RBIII, L.P. v. City of San Antonio, No. 11-50626 (5th Cir. 2013)

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Justia Opinion Summary

This appeal arose from a dispute between the City and RBIII where the City demolished a dilapidated building on property that RBIII owned. The City did not provide notice to RBIII before razing the structure and RBIII filed suit against the City. The district court granted summary judgment for the City on all claims except a Fourteenth Amendment procedural due process claim and a Fourth Amendment unreasonable search and seizure claim. Those claims were tried to a jury, which returned a verdict in favor of RBIII. The City then appealed. The court agreed with the City's argument on appeal that the district court's jury instructions did not accurately reflect the applicable law and that, under the correct legal standards, it was entitled to judgment as a matter of law. Accordingly, the court remanded for further proceedings. Because the court vacated the trial court's judgment against the City, the court need not consider the other issues raised in the City's appeal.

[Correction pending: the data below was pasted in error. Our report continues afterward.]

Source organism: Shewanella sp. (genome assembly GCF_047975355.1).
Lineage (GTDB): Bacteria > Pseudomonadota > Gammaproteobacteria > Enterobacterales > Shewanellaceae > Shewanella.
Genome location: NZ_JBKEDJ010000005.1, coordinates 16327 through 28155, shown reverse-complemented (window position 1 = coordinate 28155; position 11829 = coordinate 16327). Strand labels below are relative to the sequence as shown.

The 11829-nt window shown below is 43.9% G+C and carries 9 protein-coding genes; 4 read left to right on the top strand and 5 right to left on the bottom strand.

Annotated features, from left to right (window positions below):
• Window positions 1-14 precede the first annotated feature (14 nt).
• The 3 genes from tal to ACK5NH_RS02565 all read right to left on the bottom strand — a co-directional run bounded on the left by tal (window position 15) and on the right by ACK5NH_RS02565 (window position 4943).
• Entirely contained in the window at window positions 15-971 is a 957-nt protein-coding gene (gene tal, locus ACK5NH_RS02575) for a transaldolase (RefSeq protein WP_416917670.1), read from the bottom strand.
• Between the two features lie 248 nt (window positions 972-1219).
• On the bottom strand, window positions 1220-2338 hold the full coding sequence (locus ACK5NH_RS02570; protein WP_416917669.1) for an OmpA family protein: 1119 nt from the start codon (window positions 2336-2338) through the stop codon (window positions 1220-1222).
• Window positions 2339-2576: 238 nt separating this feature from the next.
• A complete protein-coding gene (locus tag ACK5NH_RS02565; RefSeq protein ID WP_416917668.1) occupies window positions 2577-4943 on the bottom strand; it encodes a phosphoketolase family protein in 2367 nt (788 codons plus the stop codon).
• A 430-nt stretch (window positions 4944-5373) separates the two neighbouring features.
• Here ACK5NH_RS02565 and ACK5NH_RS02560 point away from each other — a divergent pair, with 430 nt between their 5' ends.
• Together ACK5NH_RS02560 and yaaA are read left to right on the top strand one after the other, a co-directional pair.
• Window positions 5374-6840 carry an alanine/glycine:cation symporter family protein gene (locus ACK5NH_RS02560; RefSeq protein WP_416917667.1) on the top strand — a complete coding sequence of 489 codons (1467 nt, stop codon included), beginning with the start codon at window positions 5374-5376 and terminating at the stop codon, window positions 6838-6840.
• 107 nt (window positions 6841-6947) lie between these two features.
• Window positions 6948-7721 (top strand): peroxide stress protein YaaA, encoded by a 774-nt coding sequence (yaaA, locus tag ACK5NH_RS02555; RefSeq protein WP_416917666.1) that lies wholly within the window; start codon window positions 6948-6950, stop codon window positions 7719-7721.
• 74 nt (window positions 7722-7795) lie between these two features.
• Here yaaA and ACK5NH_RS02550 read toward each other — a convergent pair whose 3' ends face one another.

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Case: 11-50626 Document: 00512217844 Page: 1 Date Filed: 04/23/2013 IN THE UNITED STATES COURT OF APPEALS United States Court of Appeals FOR THE FIFTH CIRCUIT Fifth Circuit FILED April 23, 2013 No. 11 50626 Lyle W. Cayce Clerk RBIII, L.P., Plaintiff - Appellee v. CITY OF SAN ANTONIO, Defendant - Appellant Appeals from the United States District Court for the Western District of Texas Before DeMOSS, SOUTHWICK, and HIGGINSON, Circuit Judges. DeMOSS, Circuit Judge: This appeal arises from a dispute between the City of San Antonio (the City ) and RBIII, L.P. ( RBIII ). On January 10, 2008, the City demolished a dilapidated building (the Structure ) located at 814 South Nueces Street (the Property ) in San Antonio, Texas. It is undisputed that the City did not provide notice to RBIII, the owner of the Property, before razing the Structure. RBIII filed suit against the City, asserting a host of state and federal claims. The district court granted summary judgment for the City on all claims except a Fourteenth Amendment procedural due process claim and a Fourth Amendment unreasonable search and seizure claim. Those claims were tried to a jury, which returned a verdict in favor of RBIII. The City appeals. Case: 11-50626 Document: 00512217844 Page: 2 Date Filed: 04/23/2013 No. 11-50626 I. A. On December 27, 2007, Irma Ybarra, a code enforcement officer of the City, drove by the Property in response to a neighbor s complaint that the Structure was unsecured and dilapidated. Ybarra conducted a more thorough inspection on December 28, 2007. She found that, in addition to being vacant and unsecured, the Structure smelled of mold and exhibited fire and water damage, including holes in the ceilings, walls, and floors. Ybarra also found evidence of unauthorized people coming and going from the Structure, including trash, graffiti, missing fixtures, and an unhinged gate. Based on her inspection, Ybarra determined that the Structure had become a harbor for unauthorized persons, was in danger of collapsing, and was too unstable to attempt to secure. She requested that a building inspector review the Structure. Ramiro Carillo, a certified building inspector working for the City, examined the Structure on December 28, the same day Ybarra conducted her inspection. He concluded that the foundation, walls, and roof components were in extremely poor condition and that the Structure constituted an imminent threat to life, safety, and/or property, requiring immediate demolition. He also concluded that no other abatement procedure was reasonably available under the circumstances. Carillo presented his report and photographs of the Structure to Roderick Sanchez, the director of the City s Planning and Development Services Department, and recommended the Structure for emergency demolition. After reviewing the report and photographs, Sanchez concurred in Carillo s recommendation. David Garza, the director of the City s Housing and 2 Case: 11-50626 Document: 00512217844 Page: 3 Date Filed: 04/23/2013 No. 11-50626 Neighborhood Services Department, also concurred in the recommendation after reviewing photographs of the Structure and conferring with a member of his staff who had visited the Property. On January 3, 2008, Carillo and Garza each signed affidavits stating that it was his determination that the Structure presented a clear and imminent threat to life, safety, and/or property necessitating an immediate demolition and that no other abatement procedure was reasonably available under these circumstances. Carillo and Garza reexecuted identical affidavits on January 7, 2008. Ybarra obtained an environmental survey from the City s Environmental Services Department and also notified the City s Historic Preservation Office of the planned demolition. She arranged to have the gas and electricity service cut-off. She also searched the City s permit records and determined that no permits had been obtained to repair the Structure. She revisited the Property on January 9, 2008 to confirm that no repair work had been done. The Structure was demolished on January 10, 2008.1 The next day, the City sent a notice to RBIII informing it that the City had demolished the Structure as an Emergency Case. It is undisputed that the City did not provide notice to RBIII of the pending demolition of the Structure at any time between December 28 and January 10. 1 The City presented evidence that the reason thirteen days passed between the initial inspection and the demolition was that the City needed to ensure that the demolition could proceed safely while operating with only a skeleton crew during the holiday season. RBIII questioned the City s explanation and suggested that the City could have demolished the Structure sooner, but did not argue that the City delayed the demolition intentionally or in bad faith. 3 Case: 11-50626 Document: 00512217844 Page: 4 Date Filed: 04/23/2013 No. 11-50626 B. RBIII filed suit against the City and Ibarra s supervisor, Reyes Hernandez, in the 228th Judicial District Court of Bexar County on January 28, 2009 alleging claims under local, state, and federal law.2 The City filed a notice of removal to federal court. The district court granted summary judgment in favor of Hernandez on all of RBIII s claims. The district court granted summary judgment in favor of the City on all claims except for two: (1) that the City violated RBIII s Fourteenth Amendment right to procedural due process by demolishing the Structure without providing notice, and (2) that the City unreasonably seized the Structure in violation of the Fourth Amendment. The court also held at the summary judgment stage that the City had complied with San Antonio Code of Ordinances § 6-175 (the Ordinance ), which governed summary demolitions. The Ordinance, which has since been repealed, provided that the City could demolish dangerous structures without prior notice to the owner when due to one or more structural conditions threatening the structural integrity of a building, there is a clear and imminent danger to the life, safety or property of any person. Two of three designated officials, including the Director of Development Services, had to concur in the determination that the building posed an imminent threat. The Ordinance also required that the two officials find that no other abatement procedure is reasonably available except demolition. The demolition had to occur within 72 hours of when an official viewed the building and the owner of the building had 2 RBIII brought its federal constitutional claims pursuant to 42 U.S.C. § 1983, but the City has not raised a defense based on Monell v. Department of Social Services of the City of New York, 436 U.S. 658 (1978) in its appellate briefing. For the reasons set forth in Kinnison v. City of San Antonio, 480 F. App x 271, 274-76 (5th Cir. 2012), we hold that the City has waived any Monell defense with respect to this appeal. 4 Case: 11-50626 Document: 00512217844 Page: 5 Date Filed: 04/23/2013 No. 11-50626 to be notified after the demolition.3 C. The district court held a jury trial on RBIII s Fourth and Fourteenth Amendment claims from March 28 to March 30, 2011. The jury found in favor of RBIII on both claims and awarded $27,500 in damages. On appeal, the City argues, among other things, that the district court s jury instructions did not accurately reflect the applicable law and that, under the correct legal standards, it was entitled to judgment as a matter of law. II. A. While the Fourteenth Amendment s Due Process Clause generally requires that the State provide an opportunity to be heard before it takes property, predeprivation notice is not always required. Gilbert v. Homar, 520 U.S. 924, 930 (1997). In particular, where the State acts to abate an emergent threat to public safety, postdeprivation process satisfies the Constitution s procedural due process requirement. See Hodel v. Va. Surface Mining & Reclamation Ass n, Inc., 452 U.S. 264, 301-03 (1981); see also Gilbert, 520 U.S. at 930 ( [W]here a State must act quickly, or where it would be impractical to provide predeprivation process, postdeprivation process satisfies the requirements of the Due Process Clause. ). Determining whether a pre-notice deprivation of property comports with procedural due process therefore requires an evaluation of (1) the State s determination that there existed an emergency situation necessitating quick action and (2) the adequacy of postdeprivation process. Elsmere Park Club, L.P. v. Town of Elsmere, 542 F.3d 412, 417-420 (3d Cir. 3 For the full text of the Ordinance, see Kinnison, 480 F. App x at 272-73. 5 Case: 11-50626 Document: 00512217844 Page: 6 Date Filed: 04/23/2013 No. 11-50626 2008); Catanzaro v. Weiden, 188 F.3d 56, 61-62 (2d Cir. 1999). How the fact-finder approaches the first issue depends on whether the State acted pursuant to a valid summary-action ordinance. If it did, then the State s determination that it was faced with an emergency requiring a summary abatement is entitled to deference. Catanzaro, 188 F.3d at 62-63; see also Kinnison v. City of San Antonio, 480 F. App x 271, 277 (5th Cir. 2012); Elsmere Park Club, 542 F.3d at 418. In such cases, the relevant inquiry is not whether an emergency actually existed, but whether the State acted arbitrarily or otherwise abused its discretion in concluding that there was an emergency requiring summary action. See Patel v. Midland Mem. Hosp. & Med. Ctr., 298 F.3d 333, 341 (5th Cir. 2002) (holding that the key question in a pre-notice deprivation case is not whether there was actually a danger but whether the State had reasonable grounds for believing that a danger existed requiring summary action); Elsmere Park Club, 542 F.3d at 416, 420 (holding that district court erred in finding procedural due process violation solely on the basis that the Town failed to present sufficient evidence of exigent circumstances (internal quotation marks omitted)). This deference derives from the concern that subjecting a decision to invoke an emergency procedure to an exacting hindsight analysis, where every mistake, even if made in good faith, becomes a constitutional violation, [would] encourage delay and thereby potentially increase the public s exposure to dangerous conditions. Catanzaro, 188 F.3d at 63. With respect to the second issue the adequacy of postdeprivation process RBIII has not pled or otherwise argued that the postdeprivation 6 Case: 11-50626 Document: 00512217844 Page: 7 Date Filed: 04/23/2013 No. 11-50626 remedies available to it were procedurally inadequate.4 While RBIII s failure to do so is not fatal to its procedural due process claim,5 it does limit that claim to an attack on the City s determination that the Structure presented a public emergency requiring summary abatement. See Catanzaro, 188 F.3d at 64. B. The Fourth Amendment requires that any seizure of property by the State be reasonable. New Jersey v. T.L.O., 469 U.S. 325, 340 (1985) ( The fundamental command of the Fourth Amendment is that searches and seizures be reasonable . . . . ). [T]he Fourth Amendment reasonableness of a seizure and demolition of nuisance property will ordinarily be established when the substantive and procedural safeguards inherent in state and municipal property standards 4 At trial, neither party presented evidence on the issue of postdeprivation remedies. In its brief on appeal, RBIII argues that although it pled all available state and local remedies in its original complaint, the district court granted summary judgment in favor of the City on those claims. RBIII also argues that it could not sue the City for inverse condemnation because the district court held that the Structure was a nuisance and granted summary judgment to the City on RBIII s takings claims. Nowhere, however, does RBIII claim that its postdeprivation remedies were procedurally inadequate. In particular, even if RBIII is correct that it would have lost an inverse condemnation suit due to the district court s nuisance finding, RBIII does not explain why it follows that inverse condemnation is a procedurally inadequate postdeprivation remedy. The Due Process Clause entitles RBIII to an opportunity to heard, not a successful outcome. 5 As the panel in Kinnison correctly noted, where a plaintiff complains of a property deprivation effected by City employees acting with authorization and pursuant to procedures enacted by the City, there is no requirement to plead and prove the inadequacy of state-law remedies in order to bring a procedural due process claim. 480 F. App x at 279 n.14; see also Zinermon v. Burch, 494 U.S. 113, 117, 138-39 (1990) (holding that plaintiff was not required to plead inadequate postdeprivation remedies where complained of conduct by public officials was not random and unauthorized but undertaken pursuant to statutorily delegated authority); Mitchell v. Fankhauser, 375 F.3d 477, 483-84 (6th Cir. 2004) (holding that where plaintiff was deprived of property pursuant to established state procedures and not by the random or unauthorized acts of state officials, plaintiff was not required to plead inadequate postdeprivation remedies in order to bring a procedural due process claim). 7 Case: 11-50626 Document: 00512217844 Page: 8 Date Filed: 04/23/2013 No. 11-50626 ordinances have been fulfilled. Freeman v. City of Dallas, 242 F.3d 642, 654 n.17 (5th Cir. 2001) (en banc). Because the Fourth Amendment generally requires no more than due process of law in summary abatement cases, the outcome of a Fourth Amendment claim depends on whether the seizure complied with due process. See Flatford v. City of Monroe, 17 F.3d 162, 170 (6th Cir. 1994) (citing Soldal v. Cook Cnty., Ill., 506 U.S. 56, 71 (1992)); see also Kinnison, 480 F. App x at 281 (finding no reason to depart from the general practice of tethering the outcome of the Fourth Amendment inquiry to whether the property deprivation offended due process ). III. A. On appeal, the City argues that the district court provided erroneous instructions to the jury. With respect to the due process claim, the instructions read in relevant part: Under the Fourteenth Amendment s Procedural Due Process Clause, a property owner is entitled to notice and/or a hearing before being deprived of its property. In this case, the parties do not dispute that the City did not provide notice to RBIII before demolition. In some cases, property may be seized without providing prior notice. The emergency situations in which it is considered reasonable to proceed without giving prior notice are generally limited to situations in which there is an immediate danger to public. You must consider all the facts presented to you in order to determine whether the circumstances in the instant case excused the City from providing notice to RBIII before demolishing the property. 8 Case: 11-50626 Document: 00512217844 Page: 9 Date Filed: 04/23/2013 No. 11-50626 The court s instructions on the Fourth Amendment claim, in relevant part, read as follows: Assessing the reasonableness of the seizure involves a careful balancing of the nature and quality of the intrusion on the individual s Fourth Amendment interests against the countervailing governmental interest at stake. It entails weighing a number of factors, including the danger posed by a building to public safety. The private interests at stake include the right to personal property. Here, the City argues that the immediate demolition of RBIII s property was necessary and reasonable due to the condition of the structure. Considering all facts presented to you, you must weigh the public and private interests at stake, and determine whether RBIII has proved by a preponderance of the evidence that the City s destruction of the property was unreasonable. The City argues, as it did in the district court, that the jury charge should have stated that the City s decision to invoke its emergency powers under the Ordinance was entitled to deference and that the City s compliance with the Ordinance was proof of the reasonableness of its actions. B. We review jury instructions for an abuse of discretion. Carrizales v. State Farm Lloyds, 518 F.3d 343, 348 (5th Cir. 2008). To establish error, the City must show that the instruction as a whole creates substantial doubt as to whether the jury was properly guided. Id. (quoting Green v. Adm rs of Tulane Educ. Fund, 284 F.3d 642, 659 (5th Cir. 2002)); see also Smith v. Xerox Corp., 602 F.3d 320, 325 (5th Cir. 2010) ( In reviewing the jury charge we ask whether the jury charge properly stated the applicable law and, if not, whether the challenged instruction affected the outcome of the case. ). 9 Case: 11-50626 Document: 00512217844 Page: 10 Date Filed: 04/23/2013 No. 11-50626 C. RBIII s procedural due process claim did not challenge the Ordinance itself, but rather the City s application of the Ordinance to the particular circumstances of this case.6 Because the City acted pursuant to the Ordinance, its decision to demolish the Structure on an emergency basis was entitled to deference and did not violate RBIII s right to procedural due process unless it was arbitrary or an abuse of discretion. See Catanzaro, 188 F.3d at 62 (holding that where plaintiff does not challenge the validity of emergency demolition procedure, there is no constitutional violation unless the decision to invoke the emergency procedure amounts to an abuse of the constitutionally afforded discretion ); see also Kinnison, 480 F. App x at 278 (holding that demolition without notice may be excused for procedural due process purposes only if the imminent-danger determination was not an abuse of discretion ); WWBITV, Inc. v. Village of Rouses Point, 589 F.3d 46, 51 (2d Cir. 2009) ( [W]here an adequate post-deprivation process exists, an official reasonably believing on the basis of competent evidence that there is an emergency does not effect a constitutional violation by ordering a building demolition without notice or a hearing. ); Elsmere Park Club, 542 F.3d at 418 ( Thus, in analyzing the Town s decision to condemn summarily the apartments, we look to whether there was competent 6 RBIII did argue in the district court that the ordinance was unconstitutionally vague, but only in connection with its equal protection and substantive due process claims. Because the City repealed the Ordinance after RBIII filed suit, the district court dismissed RBIII s vagueness claim as moot. RBIII did not thereafter seek a ruling from the district court on the constitutionality of the Ordinance and it has not cross-appealed the district court s order dismissing its vagueness claim. Given those circumstances, we have no hesitation in following the approach of the Kinnison panel, which, faced with substantially the same facts, held that the plaintiff s procedural due process claim challenged only the manner in which the City applied the Ordinance in his specific case. See Kinnison, 480 F. App x at 277 & n.9. 10 Case: 11-50626 Document: 00512217844 Page: 11 Date Filed: 04/23/2013 No. 11-50626 evidence supporting the reasonable belief that the mold situation presented an emergency, and to whether the Town s actions were otherwise arbitrary or an abuse of discretion. (internal quotation marks omitted)). The district court, however, instructed the jury that the City was excused from providing notice to RBIII only if there was an immediate danger to the public, making no mention of the City s compliance with the Ordinance or the discretion resulting therefrom. By doing so, the court improperly cast the central factual dispute as whether or not the Structure posed an immediate danger to the public, when the issue should have been whether the City acted arbitrarily or abused its discretion in determining that the Structure presented an immediate danger. See Patel, 298 F.3d at 341; see also WWBITV, Inc., 589 F.3d at 51 ( Whether the official abused his discretion or acted arbitrarily in concluding that a genuine emergency exists is a factual issue . . . . ). Because this error in the instructions misled the jury as to the central factual question in the case, we must vacate the district court s judgment on RBIII s due process claim and remand for further proceedings. See Septimus v. Univ. of Houston, 399 F.3d 601, 608 (5th Cir. 2005) (vacating verdict where erroneous instructions misled the jury as to the ultimate question in the case ); see also Carrizales, 518 F.3d at 351 (remanding for new trial where district court erroneously instructed jury on factual finding necessary for liability). This error in the jury instructions affected not only RBIII s due process claim, but also its Fourth Amendment claim. While the instructions on the Fourth Amendment claim properly focused on the reasonableness of the City s decision to demolish the Structure without notice, the court s instruction on the due process claim would have led the jury to believe that such a decision can 11 Case: 11-50626 Document: 00512217844 Page: 12 Date Filed: 04/23/2013 No. 11-50626 only be reasonable when there is actually an immediate danger to public. As such, the instructions (1) improperly shifted the jury s focus from the reasonableness of the City s determination that the Structure posed a public emergency to the accuracy of that determination, cf. Freeman, 242 F.3d at 654 (holding that in a summary abatement case Fourth Amendment reasonableness means non-arbitrariness ), and (2) failed to inform the jury that the City s compliance with the Ordinance was relevant to the question of the reasonableness of the City s actions, see id. at 653 (holding that the ultimate test of reasonableness was met by the City s adherence to its ordinances and procedures prior to abatement); see also id. at 654 n.18 ( [A] showing of unreasonableness in the face of the City s adherence to its ordinance is a laborious task indeed. (quoting Soldal, 506 U.S. at 71)). The incorrect instruction on the due process claim further implicated the jury s consideration of RBIII s Fourth Amendment claim because an abatement carried out in accordance with procedural due process is reasonable in the absence of any factors that outweigh governmental interests. Samuels v. Meriwether, 94 F.3d 1163, 1168 (8th Cir. 1996). Indeed, factors favoring the plaintiff will generally not outweigh the government s interest when it effects a procedurally adequate summary deprivation. Freeman, 242 F.3d at 652; see also Kinnison, 480 F. App x at 280-281 ( A reasonableness determination involves a balancing of all relevant factors, and for Fourth Amendment purposes generally requires no more of government officials than that of due process of law. Both constitutional provisions recognize an exigency exception, and, thus, lead to no practical distinction in the summary action context. (internal alterations, citations and question marks omitted)). 12 Because the due process jury Case: 11-50626 Document: 00512217844 Page: 13 Date Filed: 04/23/2013 No. 11-50626 instructions gave the erroneous impression that the reasonableness determination depended entirely on whether an emergency actually existed and because the result of the due process inquiry affects the outcome of the Fourth Amendment claim, we must vacate the district court s judgment on RBIII s Fourth Amendment claim as well. IV. The City argues that, when viewed against the proper standards for Fourth and Fourteenth Amendment liability, the evidence presented at trial entitled it to judgment as a matter of law. It is apparent from the erroneous jury instructions, however, that the district court misapprehended the factors governing the outcome of the claims at issue when it ruled on the City s motion for judgment as a matter of law. Given the district court s greater familiarity with the factual record in this case, we find it appropriate to remand the case for reconsideration of the City s motion for judgment as a matter of law not inconsistent with this opinion and for further proceedings as necessary. See, e.g., Olin Corp. v. Certain Underwriters at Lloyd s London, 468 F.3d 120, 131-32 (2d Cir. 2006) (vacating judgment due to erroneous jury instructions and remanding for reconsideration of motion for judgment as a matter of law). Because we vacate the trial court s judgment against the City, we need not consider the other issues raised in the City s appeal. See Septimus, 399 F.3d at 612. VACATED AND REMANDED 13